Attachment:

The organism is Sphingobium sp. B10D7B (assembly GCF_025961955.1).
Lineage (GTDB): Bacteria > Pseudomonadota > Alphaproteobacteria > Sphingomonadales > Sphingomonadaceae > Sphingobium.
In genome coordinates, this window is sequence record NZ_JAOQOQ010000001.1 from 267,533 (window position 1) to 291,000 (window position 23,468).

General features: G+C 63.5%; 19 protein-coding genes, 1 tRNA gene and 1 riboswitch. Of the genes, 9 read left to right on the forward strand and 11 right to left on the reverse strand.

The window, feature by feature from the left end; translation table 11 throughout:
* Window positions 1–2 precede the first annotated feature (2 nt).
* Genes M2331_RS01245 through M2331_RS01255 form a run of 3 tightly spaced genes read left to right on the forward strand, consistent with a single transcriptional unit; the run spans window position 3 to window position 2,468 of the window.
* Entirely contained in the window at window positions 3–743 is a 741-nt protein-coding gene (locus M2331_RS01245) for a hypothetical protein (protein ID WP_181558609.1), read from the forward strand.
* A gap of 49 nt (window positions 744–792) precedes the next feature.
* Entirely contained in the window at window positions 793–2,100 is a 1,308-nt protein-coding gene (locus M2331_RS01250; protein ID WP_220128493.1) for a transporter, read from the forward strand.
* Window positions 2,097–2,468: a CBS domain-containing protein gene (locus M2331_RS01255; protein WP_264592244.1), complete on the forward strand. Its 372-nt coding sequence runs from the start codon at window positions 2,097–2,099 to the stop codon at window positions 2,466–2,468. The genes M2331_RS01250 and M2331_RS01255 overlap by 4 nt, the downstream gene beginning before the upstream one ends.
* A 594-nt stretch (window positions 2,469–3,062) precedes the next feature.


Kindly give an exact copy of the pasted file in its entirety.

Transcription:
The organism is Sphingobium sp. B10D7B (assembly GCF_025961955.1).
Lineage (GTDB): Bacteria > Pseudomonadota > Alphaproteobacteria > Sphingomonadales > Sphingomonadaceae > Sphingobium.
In genome coordinates, this window is sequence record NZ_JAOQOQ010000001.1 from 267,533 (window position 1) to 291,000 (window position 23,468).

General features: G+C 63.5%; 19 protein-coding genes, 1 tRNA gene and 1 riboswitch. Of the genes, 9 read left to right on the forward strand and 11 right to left on the reverse strand.

The window, feature by feature from the left end; translation table 11 throughout:
* Window positions 1–2 precede the first annotated feature (2 nt).
* Genes M2331_RS01245 through M2331_RS01255 form a run of 3 tightly spaced genes read left to right on the forward strand, consistent with a single transcriptional unit; the run spans window position 3 to window position 2,468 of the window.
* Entirely contained in the window at window positions 3–743 is a 741-nt protein-coding gene (locus M2331_RS01245) for a hypothetical protein (protein ID WP_181558609.1), read from the forward strand.
* A gap of 49 nt (window positions 744–792) precedes the next feature.
* Entirely contained in the window at window positions 793–2,100 is a 1,308-nt protein-coding gene (locus M2331_RS01250; protein ID WP_220128493.1) for a transporter, read from the forward strand.
* Window positions 2,097–2,468: a CBS domain-containing protein gene (locus M2331_RS01255; protein WP_264592244.1), complete on the forward strand. Its 372-nt coding sequence runs from the start codon at window positions 2,097–2,099 to the stop codon at window positions 2,466–2,468. The genes M2331_RS01250 and M2331_RS01255 overlap by 4 nt, the downstream gene beginning before the upstream one ends.
* A 594-nt stretch (window positions 2,469–3,062) precedes the next feature.